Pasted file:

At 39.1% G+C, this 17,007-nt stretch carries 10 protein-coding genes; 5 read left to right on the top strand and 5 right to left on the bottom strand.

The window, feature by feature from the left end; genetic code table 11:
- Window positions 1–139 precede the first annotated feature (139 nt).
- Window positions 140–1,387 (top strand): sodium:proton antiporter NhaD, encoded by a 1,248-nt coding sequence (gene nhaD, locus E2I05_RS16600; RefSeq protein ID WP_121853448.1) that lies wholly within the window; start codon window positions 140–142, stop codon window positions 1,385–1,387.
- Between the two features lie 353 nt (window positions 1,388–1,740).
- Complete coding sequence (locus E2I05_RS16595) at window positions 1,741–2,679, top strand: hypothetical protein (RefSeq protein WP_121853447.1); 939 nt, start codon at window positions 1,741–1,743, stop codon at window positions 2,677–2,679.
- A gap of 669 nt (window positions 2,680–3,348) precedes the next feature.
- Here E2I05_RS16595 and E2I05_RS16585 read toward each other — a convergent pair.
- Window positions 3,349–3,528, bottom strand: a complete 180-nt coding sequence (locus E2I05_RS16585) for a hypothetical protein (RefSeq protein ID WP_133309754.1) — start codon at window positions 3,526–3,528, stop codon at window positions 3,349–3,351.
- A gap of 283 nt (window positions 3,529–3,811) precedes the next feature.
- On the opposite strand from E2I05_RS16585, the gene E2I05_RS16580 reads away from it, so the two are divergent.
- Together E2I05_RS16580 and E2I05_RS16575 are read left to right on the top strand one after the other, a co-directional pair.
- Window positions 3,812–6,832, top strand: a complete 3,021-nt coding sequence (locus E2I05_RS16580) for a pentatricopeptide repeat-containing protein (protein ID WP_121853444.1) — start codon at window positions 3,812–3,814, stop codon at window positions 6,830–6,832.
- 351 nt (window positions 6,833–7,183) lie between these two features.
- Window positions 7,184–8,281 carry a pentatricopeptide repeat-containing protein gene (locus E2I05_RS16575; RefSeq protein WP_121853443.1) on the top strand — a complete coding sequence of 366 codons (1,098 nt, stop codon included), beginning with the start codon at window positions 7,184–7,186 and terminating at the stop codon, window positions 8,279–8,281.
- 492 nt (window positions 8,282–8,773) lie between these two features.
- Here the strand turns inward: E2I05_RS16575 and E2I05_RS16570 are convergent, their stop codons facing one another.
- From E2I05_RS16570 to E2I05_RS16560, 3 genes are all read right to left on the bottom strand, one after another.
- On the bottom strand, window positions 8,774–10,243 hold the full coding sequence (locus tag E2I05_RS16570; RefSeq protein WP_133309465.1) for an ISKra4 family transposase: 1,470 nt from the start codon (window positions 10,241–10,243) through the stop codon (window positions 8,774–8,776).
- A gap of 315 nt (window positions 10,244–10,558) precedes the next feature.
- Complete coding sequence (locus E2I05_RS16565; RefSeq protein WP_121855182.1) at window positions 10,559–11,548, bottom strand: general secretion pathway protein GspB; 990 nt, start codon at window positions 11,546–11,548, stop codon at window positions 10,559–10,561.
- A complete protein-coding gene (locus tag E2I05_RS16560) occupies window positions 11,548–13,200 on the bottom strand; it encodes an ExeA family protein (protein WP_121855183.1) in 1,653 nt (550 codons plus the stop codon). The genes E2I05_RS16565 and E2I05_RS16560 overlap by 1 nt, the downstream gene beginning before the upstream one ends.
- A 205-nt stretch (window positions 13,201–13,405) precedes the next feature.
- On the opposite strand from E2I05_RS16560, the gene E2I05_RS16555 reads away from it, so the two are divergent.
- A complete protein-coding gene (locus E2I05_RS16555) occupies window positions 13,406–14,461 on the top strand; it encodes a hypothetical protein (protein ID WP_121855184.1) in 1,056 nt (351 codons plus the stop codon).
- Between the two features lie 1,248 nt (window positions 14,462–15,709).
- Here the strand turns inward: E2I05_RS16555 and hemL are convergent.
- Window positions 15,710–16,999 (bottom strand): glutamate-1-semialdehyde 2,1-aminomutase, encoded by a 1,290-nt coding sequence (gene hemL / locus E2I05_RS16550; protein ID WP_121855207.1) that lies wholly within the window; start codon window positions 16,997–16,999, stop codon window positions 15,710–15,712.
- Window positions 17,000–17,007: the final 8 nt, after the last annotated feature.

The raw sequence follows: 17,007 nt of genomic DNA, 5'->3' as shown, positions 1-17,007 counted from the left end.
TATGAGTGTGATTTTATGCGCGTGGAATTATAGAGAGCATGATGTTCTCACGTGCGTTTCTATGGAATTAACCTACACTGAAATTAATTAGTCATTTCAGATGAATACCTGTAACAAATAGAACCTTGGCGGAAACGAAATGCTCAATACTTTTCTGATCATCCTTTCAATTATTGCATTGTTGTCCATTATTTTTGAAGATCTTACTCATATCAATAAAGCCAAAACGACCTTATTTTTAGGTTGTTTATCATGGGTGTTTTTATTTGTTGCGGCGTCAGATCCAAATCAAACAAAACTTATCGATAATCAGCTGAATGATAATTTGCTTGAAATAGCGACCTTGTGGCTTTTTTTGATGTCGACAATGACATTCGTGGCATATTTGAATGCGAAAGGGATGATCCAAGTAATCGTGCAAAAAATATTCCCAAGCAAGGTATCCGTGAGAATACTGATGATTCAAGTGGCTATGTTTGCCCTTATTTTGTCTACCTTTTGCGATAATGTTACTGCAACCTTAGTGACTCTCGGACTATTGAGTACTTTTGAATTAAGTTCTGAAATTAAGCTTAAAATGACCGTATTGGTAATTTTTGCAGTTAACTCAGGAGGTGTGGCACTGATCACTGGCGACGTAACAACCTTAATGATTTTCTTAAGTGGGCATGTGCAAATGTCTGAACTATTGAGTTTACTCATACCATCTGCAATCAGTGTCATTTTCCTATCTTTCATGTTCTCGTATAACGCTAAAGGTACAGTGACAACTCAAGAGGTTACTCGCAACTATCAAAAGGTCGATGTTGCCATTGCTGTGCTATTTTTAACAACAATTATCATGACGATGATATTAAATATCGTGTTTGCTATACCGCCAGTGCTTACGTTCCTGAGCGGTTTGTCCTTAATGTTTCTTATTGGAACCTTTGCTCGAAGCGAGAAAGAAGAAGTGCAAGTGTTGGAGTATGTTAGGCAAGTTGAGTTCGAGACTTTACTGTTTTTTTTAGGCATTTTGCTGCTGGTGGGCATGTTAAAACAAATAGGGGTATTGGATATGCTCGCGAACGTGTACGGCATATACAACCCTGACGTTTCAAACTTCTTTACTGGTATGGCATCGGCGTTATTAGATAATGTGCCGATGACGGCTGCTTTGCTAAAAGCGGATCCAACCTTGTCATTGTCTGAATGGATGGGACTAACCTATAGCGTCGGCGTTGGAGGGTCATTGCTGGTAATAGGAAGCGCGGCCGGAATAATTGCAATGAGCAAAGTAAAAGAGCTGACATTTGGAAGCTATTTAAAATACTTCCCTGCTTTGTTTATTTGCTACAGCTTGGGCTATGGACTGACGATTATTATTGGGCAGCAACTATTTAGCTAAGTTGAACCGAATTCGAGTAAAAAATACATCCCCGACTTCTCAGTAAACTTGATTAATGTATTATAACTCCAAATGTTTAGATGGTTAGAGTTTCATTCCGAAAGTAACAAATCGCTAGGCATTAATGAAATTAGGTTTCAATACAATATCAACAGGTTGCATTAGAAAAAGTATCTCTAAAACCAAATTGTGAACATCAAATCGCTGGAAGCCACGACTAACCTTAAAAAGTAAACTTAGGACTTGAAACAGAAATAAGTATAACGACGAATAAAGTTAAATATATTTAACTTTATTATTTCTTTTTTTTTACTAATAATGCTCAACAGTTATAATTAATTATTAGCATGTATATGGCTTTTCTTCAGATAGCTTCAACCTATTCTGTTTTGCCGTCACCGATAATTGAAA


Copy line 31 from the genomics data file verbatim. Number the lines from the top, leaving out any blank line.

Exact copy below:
TATGAGTGTGATTTTATGCGCGTGGAATTATAGAGAGCATGATGTTCTCACGTGCGTTTCTATGGAATTAACCTACACTGAAATTAATTAGTCATTTCAGATGAATACCTGTAACAAATAGAACCTTGGCGGAAACGAAATGCTCAATACTTTTCTGATCATCCTTTCAATTATTGCATTGTTGTCCATTATTTTTGAAGATCTTACTCATATCAATAAAGCCAAAACGACCTTATTTTTAGGTTGTTTATCATGGGTGTTTTTATTTGTTGCGGCGTCAGATCCAAATCAAACAAAACTTATCGATAATCAGCTGAATGATAATTTGCTTGAAATAGCGACCTTGTGGCTTTTTTTGATGTCGACAATGACATTCGTGGCATATTTGAATGCGAAAGGGATGATCCAAGTAATCGTGCAAAAAATATTCCCAAGCAAGGTATCCGTGAGAATACTGATGATTCAAGTGGCTATGTTTGCCCTTATTTTGTCTACCTTTTGCGATAATGTTACTGCAACCTTAGTGACTCTCGGACTATTGAGTACTTTTGAATTAAGTTCTGAAATTAAGCTTAAAATGACCGTATTGGTAATTTTTGCAGTTAACTCAGGAGGTGTGGCACTGATCACTGGCGACGTAACAACCTTAATGATTTTCTTAAGTGGGCATGTGCAAATGTCTGAACTATTGAGTTTACTCATACCATCTGCAATCAGTGTCATTTTCCTATCTTTCATGTTCTCGTATAACGCTAAAGGTACAGTGACAACTCAAGAGGTTACTCGCAACTATCAAAAGGTCGATGTTGCCATTGCTGTGCTATTTTTAACAACAATTATCATGACGATGATATTAAATATCGTGTTTGCTATACCGCCAGTGCTTACGTTCCTGAGCGGTTTGTCCTTAATGTTTCTTATTGGAACCTTTGCTCGAAGCGAGAAAGAAGAAGTGCAAGTGTTGGAGTATGTTAGGCAAGTTGAGTTCGAGACTTTACTGTTTTTTTTAGGCATTTTGCTGCTGGTGGGCATGTTAAAACAAATAGGGGTATTGGATATGCTCGCGAACGTGTACGGCATATACAACCCTGACGTTTCAAACTTCTTTACTGGTATGGCATCGGCGTTATTAGATAATGTGCCGATGACGGCTGCTTTGCTAAAAGCGGATCCAACCTTGTCATTGTCTGAATGGATGGGACTAACCTATAGCGTCGGCGTTGGAGGGTCATTGCTGGTAATAGGAAGCGCGGCCGGAATAATTGCAATGAGCAAAGTAAAAGAGCTGACATTTGGAAGCTATTTAAAATACTTCCCTGCTTTGTTTATTTGCTACAGCTTGGGCTATGGACTGACGATTATTATTGGGCAGCAACTATTTAGCTAAGTTGAACCGAATTCGAGTAAAAAATACATCCCCGACTTCTCAGTAAACTTGATTAATGTATTATAACTCCAAATGTTTAGATGGTTAGAGTTTCATTCCGAAAGTAACAAATCGCTAGGCATTAATGAAATTAGGTTTCAATACAATATCAACAGGTTGCATTAGAAAAAGTATCTCTAAAACCAAATTGTGAACATCAAATCGCTGGAAGCCACGACTAACCTTAAAAAGTAAACTTAGGACTTGAAACAGAAATAAGTATAACGACGAATAAAGTTAAATATATTTAACTTTATTATTTCTTTTTTTTTACTAATAATGCTCAACAGTTATAATTAATTATTAGCATGTATATGGCTTTTCTTCAGATAGCTTCAACCTATTCTGTTTTGCCGTCACCGATAATTGAAA